With some 90 developers spread across three continents, Sydney-based logistics and freight software company CargoWise edi is moving its products and in-house systems to the new Windows Server 2008 to improve performance and efficiency.
CargoWise edi started in Sydney in 1994 with a focus on software for supply chain service providers, including freight forwarding, customs brokerage, and fleet management.
Its software is exported globally and customers include Woolworths, Coles Myer, DHL, UPS, TNT, Mainfreight, and Toll.
CEO Richard White told Computerworld few of CargoWise edi's customers are using Windows Server 2008, other than in an "experimental mode", but the company is undertaking a strong roll-out of the next-generation server to ensure the utmost application compatibility.
"We have thousands of customers with large Microsoft data centres, so my focus is on the business and the products," White said. "Because we sell a product we take the view we need to be well ahead of the pack and will be in production with [Server 2008] RC1 on a number of environments as we need to know we are compatible and any issues customers will need support with."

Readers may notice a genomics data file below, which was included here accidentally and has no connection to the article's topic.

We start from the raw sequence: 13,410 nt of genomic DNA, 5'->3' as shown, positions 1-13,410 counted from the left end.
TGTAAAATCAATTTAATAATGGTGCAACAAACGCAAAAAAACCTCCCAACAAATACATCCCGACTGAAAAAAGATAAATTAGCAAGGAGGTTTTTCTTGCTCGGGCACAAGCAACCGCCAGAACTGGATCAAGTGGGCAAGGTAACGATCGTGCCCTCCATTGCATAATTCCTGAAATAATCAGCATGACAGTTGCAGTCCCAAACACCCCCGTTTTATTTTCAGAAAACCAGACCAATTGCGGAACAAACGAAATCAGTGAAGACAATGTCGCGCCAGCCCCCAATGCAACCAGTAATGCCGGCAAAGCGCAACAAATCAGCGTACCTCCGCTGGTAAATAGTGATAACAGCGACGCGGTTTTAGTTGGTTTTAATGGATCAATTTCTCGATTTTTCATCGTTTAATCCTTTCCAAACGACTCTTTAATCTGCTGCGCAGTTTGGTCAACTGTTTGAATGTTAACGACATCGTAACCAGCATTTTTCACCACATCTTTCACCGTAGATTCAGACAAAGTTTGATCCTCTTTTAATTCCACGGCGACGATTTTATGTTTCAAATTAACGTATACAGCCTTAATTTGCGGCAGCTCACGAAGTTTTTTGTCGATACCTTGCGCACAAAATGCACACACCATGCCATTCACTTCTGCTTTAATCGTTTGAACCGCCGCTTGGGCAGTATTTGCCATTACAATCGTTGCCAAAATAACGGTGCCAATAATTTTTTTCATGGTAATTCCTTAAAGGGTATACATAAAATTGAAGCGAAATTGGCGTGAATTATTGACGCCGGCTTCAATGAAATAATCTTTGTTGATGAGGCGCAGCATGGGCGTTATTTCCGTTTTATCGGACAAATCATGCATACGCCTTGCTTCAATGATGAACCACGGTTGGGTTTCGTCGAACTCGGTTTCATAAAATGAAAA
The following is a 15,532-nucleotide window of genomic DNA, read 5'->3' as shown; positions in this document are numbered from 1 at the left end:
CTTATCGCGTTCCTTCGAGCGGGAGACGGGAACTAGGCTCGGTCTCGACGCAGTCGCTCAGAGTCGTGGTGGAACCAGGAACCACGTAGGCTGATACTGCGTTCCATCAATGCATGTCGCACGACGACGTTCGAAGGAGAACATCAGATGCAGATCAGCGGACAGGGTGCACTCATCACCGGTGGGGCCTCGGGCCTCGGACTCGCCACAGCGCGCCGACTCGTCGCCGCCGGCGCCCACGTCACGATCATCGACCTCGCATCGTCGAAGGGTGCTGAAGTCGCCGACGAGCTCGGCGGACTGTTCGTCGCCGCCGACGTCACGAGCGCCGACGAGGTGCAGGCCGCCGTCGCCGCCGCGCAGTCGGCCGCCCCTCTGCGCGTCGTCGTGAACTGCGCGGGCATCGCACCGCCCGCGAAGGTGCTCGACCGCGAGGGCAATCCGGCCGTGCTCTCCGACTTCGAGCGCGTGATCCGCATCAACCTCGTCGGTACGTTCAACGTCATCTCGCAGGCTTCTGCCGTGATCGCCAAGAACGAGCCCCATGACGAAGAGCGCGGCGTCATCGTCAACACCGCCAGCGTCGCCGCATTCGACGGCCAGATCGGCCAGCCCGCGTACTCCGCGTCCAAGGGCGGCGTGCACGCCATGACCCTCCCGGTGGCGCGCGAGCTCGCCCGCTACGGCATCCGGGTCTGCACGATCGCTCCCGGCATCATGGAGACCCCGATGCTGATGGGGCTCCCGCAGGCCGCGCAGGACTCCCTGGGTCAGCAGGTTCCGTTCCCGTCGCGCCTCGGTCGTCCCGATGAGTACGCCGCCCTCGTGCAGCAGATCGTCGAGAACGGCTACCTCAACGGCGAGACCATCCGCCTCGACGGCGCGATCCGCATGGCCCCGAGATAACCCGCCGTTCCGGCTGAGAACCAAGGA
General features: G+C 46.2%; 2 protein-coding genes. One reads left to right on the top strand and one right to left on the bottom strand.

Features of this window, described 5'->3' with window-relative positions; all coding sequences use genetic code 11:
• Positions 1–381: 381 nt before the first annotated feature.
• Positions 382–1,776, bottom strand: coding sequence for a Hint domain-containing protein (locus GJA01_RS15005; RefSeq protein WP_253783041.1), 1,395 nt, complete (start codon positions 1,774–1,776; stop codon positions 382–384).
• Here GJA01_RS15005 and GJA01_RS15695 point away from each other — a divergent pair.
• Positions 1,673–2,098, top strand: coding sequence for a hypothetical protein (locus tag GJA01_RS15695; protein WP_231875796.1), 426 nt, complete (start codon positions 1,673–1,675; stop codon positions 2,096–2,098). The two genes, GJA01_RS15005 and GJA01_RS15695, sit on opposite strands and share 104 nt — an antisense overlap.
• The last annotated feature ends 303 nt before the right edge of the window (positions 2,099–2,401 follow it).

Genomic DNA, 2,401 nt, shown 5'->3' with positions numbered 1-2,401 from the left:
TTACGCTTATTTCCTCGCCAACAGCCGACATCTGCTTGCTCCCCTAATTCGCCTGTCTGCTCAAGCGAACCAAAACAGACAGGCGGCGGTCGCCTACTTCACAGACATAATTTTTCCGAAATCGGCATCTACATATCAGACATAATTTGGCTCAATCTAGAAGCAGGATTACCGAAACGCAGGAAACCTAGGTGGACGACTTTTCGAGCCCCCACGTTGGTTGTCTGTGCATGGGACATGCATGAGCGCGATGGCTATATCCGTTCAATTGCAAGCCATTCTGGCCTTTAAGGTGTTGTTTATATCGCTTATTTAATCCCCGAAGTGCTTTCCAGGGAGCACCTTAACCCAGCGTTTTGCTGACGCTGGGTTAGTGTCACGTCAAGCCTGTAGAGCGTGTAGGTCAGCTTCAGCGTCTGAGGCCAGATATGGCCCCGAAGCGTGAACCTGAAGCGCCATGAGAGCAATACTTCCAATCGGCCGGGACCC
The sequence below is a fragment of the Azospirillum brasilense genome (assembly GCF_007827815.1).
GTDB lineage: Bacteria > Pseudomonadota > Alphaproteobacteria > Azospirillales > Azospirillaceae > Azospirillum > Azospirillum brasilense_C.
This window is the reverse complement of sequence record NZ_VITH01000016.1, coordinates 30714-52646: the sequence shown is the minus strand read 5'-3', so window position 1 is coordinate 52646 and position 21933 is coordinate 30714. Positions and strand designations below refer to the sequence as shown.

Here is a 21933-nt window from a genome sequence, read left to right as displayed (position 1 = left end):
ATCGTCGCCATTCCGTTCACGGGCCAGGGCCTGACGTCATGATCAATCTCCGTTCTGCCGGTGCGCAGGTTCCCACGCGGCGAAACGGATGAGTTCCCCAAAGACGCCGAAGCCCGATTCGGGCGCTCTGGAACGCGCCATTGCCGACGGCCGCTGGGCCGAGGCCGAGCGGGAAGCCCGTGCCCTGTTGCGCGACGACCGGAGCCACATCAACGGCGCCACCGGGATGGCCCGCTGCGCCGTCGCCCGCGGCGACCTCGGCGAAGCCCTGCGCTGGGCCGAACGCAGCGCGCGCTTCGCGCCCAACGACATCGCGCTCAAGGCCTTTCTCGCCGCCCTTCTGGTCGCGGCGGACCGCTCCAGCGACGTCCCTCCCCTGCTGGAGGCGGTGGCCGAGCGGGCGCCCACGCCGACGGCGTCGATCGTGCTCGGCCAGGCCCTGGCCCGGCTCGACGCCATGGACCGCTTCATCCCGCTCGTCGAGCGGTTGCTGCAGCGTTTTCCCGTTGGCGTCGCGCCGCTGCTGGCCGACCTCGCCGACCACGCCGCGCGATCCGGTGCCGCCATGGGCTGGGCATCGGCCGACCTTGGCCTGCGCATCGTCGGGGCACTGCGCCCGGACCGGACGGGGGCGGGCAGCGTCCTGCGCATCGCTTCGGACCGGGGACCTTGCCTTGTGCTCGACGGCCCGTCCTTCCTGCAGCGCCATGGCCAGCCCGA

CargoWise edi has about 60 developers in Sydney and a number in Chicago and about 30 in Kiev in Eastern Europe.
The development team has already migrated to Visual Studio 2008.
White said many customers are asking about Windows Server 2008, which should lower costs and increase productivity with its native support for virtualization.
The company did try VMWare which is a "good product", but White believes the Microsoft technology provides the same thing so the use of VMWare was discontinued.
CargoWise edi's software is developed and deployed on 100 percent Microsoft platforms, and White believes this leads to low platform costs and high productivity.
"I know of one customer ever that had a Linux desktop system, and a few with servers, but with Microsoft you don't need highly skilled technical staff," he said.
The company is already migrating internal IT systems to Server 2008 and has five staff dedicated to the transition from 2003.
Senior IT manager Scott Wright is now using RC1 and will begin using the virtualization features this week.
"We will be using 2008 for external DNS, Exchange server, and Web and FTP servers," Wright said. "We will use the Core edition for Active Directory as the ability for that not to have all the extensions allows us to have a solid directory server that does not need to be restarted."
Wright is also keen to leverage the new event management tools in Server 2008 that allows server events to be alerted and sent via e-mail and SMS.
With about 30 servers worldwide, CargoWise edi has a Windows 2003 Active Directory, 64-bit SQL Server 2005 database, an Exchange 2007 server for messaging, and multiple file servers that incorporate distributed file systems across the infrastructure.
"Virtualization will allow us to maintain Web servers significantly easier," Wright said, adding workstations will be moved to Vista which works better with Server 2008.